The role technology start-ups will play in the regeneration of the UK economy was a major theme at this week’s annual CBI Conference in London.
In a panel session involving new Thomas Cook chief executive Harriet Green, business leaders stressed the importance of technology, data and employees qualified to work in the digital economy.
Ronan Dunne, chief executive of Telefonica O2 UK, said: “There is a real danger that large business could be a part of the problem in the regeneration of the economy, not the solution.
“We have to address three key problems: How do we find growth in new places, how do we innovate our business models and how do we give our customers a reason to engage and bring them on that journey.
“One of the things this [UK] government has identified is that data is the raw material for the next generation of our economy.”
Dunne said his firm has contributed to the debate on how the exchange of data can be done securely and for mutual benefit through a Demos think tank report.
He said it was vital that the UK addressed the high levels of unemployment and that Telefonica O2 has itself established a small business incubator arm to support start-ups.
This has been supporting 18 firms based around Tottenham Court Road in London in the last 12 months having had over 1,000 propositions in the four days after it launched.
“Young people are better qualified for the digital economy than anyone and yet they are the least engaged for many generations in the real economy.
“We need to help them understand the roles that their skills can play – bridge the gap between their digital capability and the needs of the economy.”
Dunne claimed the environment for entrepreneurialism in Britain has “never been better”, describing the UK’s digital media sector as the “best in the world”.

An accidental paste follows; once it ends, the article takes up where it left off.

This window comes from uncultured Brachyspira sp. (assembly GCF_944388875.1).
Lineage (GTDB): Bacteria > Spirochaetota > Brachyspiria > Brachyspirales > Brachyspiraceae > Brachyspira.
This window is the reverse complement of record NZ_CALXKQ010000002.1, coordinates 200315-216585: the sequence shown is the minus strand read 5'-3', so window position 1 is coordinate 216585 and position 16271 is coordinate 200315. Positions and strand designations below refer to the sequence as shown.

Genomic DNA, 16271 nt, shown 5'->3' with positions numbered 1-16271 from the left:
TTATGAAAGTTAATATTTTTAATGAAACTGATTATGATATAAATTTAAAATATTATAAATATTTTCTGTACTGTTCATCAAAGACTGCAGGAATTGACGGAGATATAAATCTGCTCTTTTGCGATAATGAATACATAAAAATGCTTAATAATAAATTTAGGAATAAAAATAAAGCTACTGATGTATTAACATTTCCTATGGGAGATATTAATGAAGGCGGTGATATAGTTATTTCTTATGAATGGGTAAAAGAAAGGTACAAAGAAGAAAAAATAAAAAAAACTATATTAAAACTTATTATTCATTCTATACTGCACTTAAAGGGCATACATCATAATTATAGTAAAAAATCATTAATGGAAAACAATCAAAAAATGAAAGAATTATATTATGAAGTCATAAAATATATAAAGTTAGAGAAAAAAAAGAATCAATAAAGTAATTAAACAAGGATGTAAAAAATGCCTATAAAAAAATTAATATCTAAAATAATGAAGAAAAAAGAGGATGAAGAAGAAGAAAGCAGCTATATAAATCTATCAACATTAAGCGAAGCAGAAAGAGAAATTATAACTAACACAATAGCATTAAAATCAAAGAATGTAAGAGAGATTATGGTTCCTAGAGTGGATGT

“We need to get more on the front foot,” he said. “It will present us in a much better light. We need to create role models of businesses that are going forward.”
Cook’s new chief Green, who has only been in the job 16 weeks, revealed technology would play a key role in the turnaround she is engineering at the travel giant.
Declaring that customers were her obsession she said “all roads lead to technology”.
She said success stemmed from “how you make the customer feel in terms of what you have committed to do, in igniting their passions and creating their dreams”.
Green gave a simple example of what she meant, telling the audience that when she came in to her role she was told that Cook’s customer base was split evenly between men and women.
But she said a deeper analysis of the data found that 72% of the customers who make the travel buying decision were actually women.
“Is that important for our business? I do not know, but I know that knowing the customer is key,” she said.
Green said Cook’s mission was to open up possibilities to customers.
She pointed out that despite the downturn seeing disposable incomes drop 5% in the last 18 months, 46% of British customers intend to take some form of foreign holiday in the next year.
This equates to 22 million potential customers. “It would seem it’s absolutely critical to bring the world to people on their phones, on their TVs, on the web.
“We have to bring the world of possibilities, affordably and powerfully, to them.
“It’s bringing this information, this world absolutely to their fingertips and efficiently providing them with the opportunity to travel, explore and adventure, as Thomas Cook originally intended them to do.”
Dunne added: “Every existing customer wants to know you treat them just as importantly as every new customer that comes through the door. The key thing is retaining consumer relevancy.
Referring to O2’s Priority Moment campaign he said: “Part of the resonance of the brand is that it enables consumers to gain more value from their relationship with us.”
Jeremy Darrock, chief executive of BSkyB, said: “You have to control your own destiny.
“You need to do more and at the heart of that is being really clear as to why consumers choose you and putting more value into those services each and every day, rejecting the status quo and being pretty ruthless on everything else.
“I would urge you not to hunker down. It’s easy to be seduced by the language of battening down the hatches.
“Consumers today are using technology in all its forms to change the way they interact with your businesses. Successful businesses will understand and embrace that, they will position their businesses for those long term trends not try to resist them.
“You have to drive efficiency of your business model because that’s the way you create the capacity and the capital to continue to invest. It’s a ruthless focus on business efficiency that allows you to invest.”